I can’t help but snigger a little. From a completely unscientific survey, it appears to me that it’s individuals, going it alone, away from the media dinosaurs, or sometimes in partnership with them, who are the only ones making the net work for them.

The only comparison I want to make between my ‘newsroom model’ and the one of Forbes relates to income. My model makes no mention of it. For a living, I need a more unconventional business model and it works, at least for now.

To a freelancer like myself, it’s quite simple. Journalism doesn’t pay enough. I need other income streams.

I imagine it’s the same for newspapers and magazines, like Forbes, but they suffer an “imagination deficit”. Those are not my words, but the words of Raju Narisetti, the Managing Editor of the Washington Post, in an excellent article, also in Forbes.

Listen carefully between each sentence - that’s the sound of Raju plucking hairs from his head as he struggles to figure out just what the hell he’s going to do to turn a crate like The Post around,

…The Post, like a few large U.S. newspapers, generates millions in online revenue from advertising. But we also generate tens of millions more from print advertising and circulation. The much anticipated intersection of rising digital revenues and falling print revenues has already turned into a mirage, leaving most of us with a cost structure way out of sync with today’s business reality. What is left is a relentless pressure to cut back on the single most expensive cost centre at media companies: The content creation engine, a.k.a., our newsroom…

…While our colleagues on the business side deserve credit for pushing newsrooms to become more nimble in recent years, they have also consistently failed to imagine and then incubate a Craigslist, a Groupon, a Monster. com, let alone a Google or a Facebook. Nor are they any closer today than they were last year in fixing the broken business model of quality journalism. So, while there is still room to cut costs and become more efficient, unless the revenue spigot opens up, the business model will remain broken and the decline of major news brands will only accelerate…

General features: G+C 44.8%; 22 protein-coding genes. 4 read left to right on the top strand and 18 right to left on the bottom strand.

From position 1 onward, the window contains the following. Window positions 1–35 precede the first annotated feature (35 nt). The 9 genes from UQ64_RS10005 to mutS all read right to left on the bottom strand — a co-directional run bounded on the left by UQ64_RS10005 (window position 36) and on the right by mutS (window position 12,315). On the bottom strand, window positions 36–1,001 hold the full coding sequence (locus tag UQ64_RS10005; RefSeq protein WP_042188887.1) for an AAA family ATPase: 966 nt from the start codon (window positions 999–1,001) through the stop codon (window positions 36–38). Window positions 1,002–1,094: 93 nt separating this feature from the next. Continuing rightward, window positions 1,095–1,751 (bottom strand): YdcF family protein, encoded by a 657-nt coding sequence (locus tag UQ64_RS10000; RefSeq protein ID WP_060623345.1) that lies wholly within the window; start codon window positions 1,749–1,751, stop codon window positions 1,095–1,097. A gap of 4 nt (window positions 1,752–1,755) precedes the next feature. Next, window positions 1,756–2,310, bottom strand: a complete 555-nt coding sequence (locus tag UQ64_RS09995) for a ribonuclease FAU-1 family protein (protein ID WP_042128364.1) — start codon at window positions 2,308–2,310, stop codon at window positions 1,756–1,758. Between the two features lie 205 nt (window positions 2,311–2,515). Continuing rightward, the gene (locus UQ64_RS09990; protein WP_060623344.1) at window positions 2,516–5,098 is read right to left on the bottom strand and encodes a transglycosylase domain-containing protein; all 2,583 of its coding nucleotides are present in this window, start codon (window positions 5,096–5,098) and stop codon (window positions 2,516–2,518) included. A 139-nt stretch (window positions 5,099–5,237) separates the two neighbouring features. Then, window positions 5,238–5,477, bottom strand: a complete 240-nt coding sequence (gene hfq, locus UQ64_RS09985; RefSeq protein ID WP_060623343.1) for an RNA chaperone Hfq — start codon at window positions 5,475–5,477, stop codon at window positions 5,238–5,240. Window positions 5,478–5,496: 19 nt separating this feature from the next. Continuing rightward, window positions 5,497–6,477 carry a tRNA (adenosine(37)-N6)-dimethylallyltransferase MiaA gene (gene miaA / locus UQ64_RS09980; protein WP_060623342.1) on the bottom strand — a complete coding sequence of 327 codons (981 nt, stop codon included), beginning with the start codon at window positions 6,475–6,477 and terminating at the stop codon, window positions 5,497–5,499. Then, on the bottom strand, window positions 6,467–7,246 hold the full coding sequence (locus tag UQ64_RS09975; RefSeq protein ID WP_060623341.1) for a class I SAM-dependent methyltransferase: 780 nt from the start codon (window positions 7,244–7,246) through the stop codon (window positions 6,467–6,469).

…I, for one, think that the golden age of targeted digital advertising is yet to come. Do we really want to trade that larger opportunity for the much smaller and unreliable pursuit of consumer dollars? I also wonder if we aren’t better off redeploying our newsroom resources to create new revenue streams and more engaging digital platforms than trying to make the traditional Web experience better and charge for it. And, I think we ought to create a drawbridge around our content—not necessarily for readers but for the aggregators. A business model that insists a Yahoo or a Huffington Post uses your content through some form of syndication, giving them trusted content and giving big media an opportunity to share the upside of their more engaging offerings…

…Free is indeed very expensive. But, what the prolonged and knee-jerk debate about free vs. paid inside our news organizations shows is that we still have what led us here in the first place: An imagination deficit. Rather than apply an ‘all or nothing’ approach focused, perhaps wrongly, on just our Web sites, we should be willing to make creative bets on our business model… link

May 16, 2011 at 3:30pm
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what’s the point?

KIGALI, Rwanda - Some 48 hours after Ian Birrell had a tweet-to with Rwandan President, Paul Kagame, I notice this "breaking news" post on VOA.

Since the “story” broke, the exchange has been extensively blogged. Birrell has been interviewed on Channel 4 TV news. There is a widely re-published AP report. The Twitter conversation that started almost two days ago seems like a very distant memory. And there’s plenty more (more interesting) Rwanda news to read today.

So, what is the point of this non-breaking “breaking news” piece on VOA?

It’s a sickness symptomatic of a tired media. Regurgitation, churnalism, all too indicative of the copy and paste school of hackery.

I do wish media outlets would get over themselves and simply link out to the original/best/most informative/well written/comprehensive/authorative and/or reliable source - regardless of what that source may be - rather than rewrite a wire report.

Yes - You need to be across every story. No - you don’t need to write/own every story.

Intelligent use of links will serve your readers better.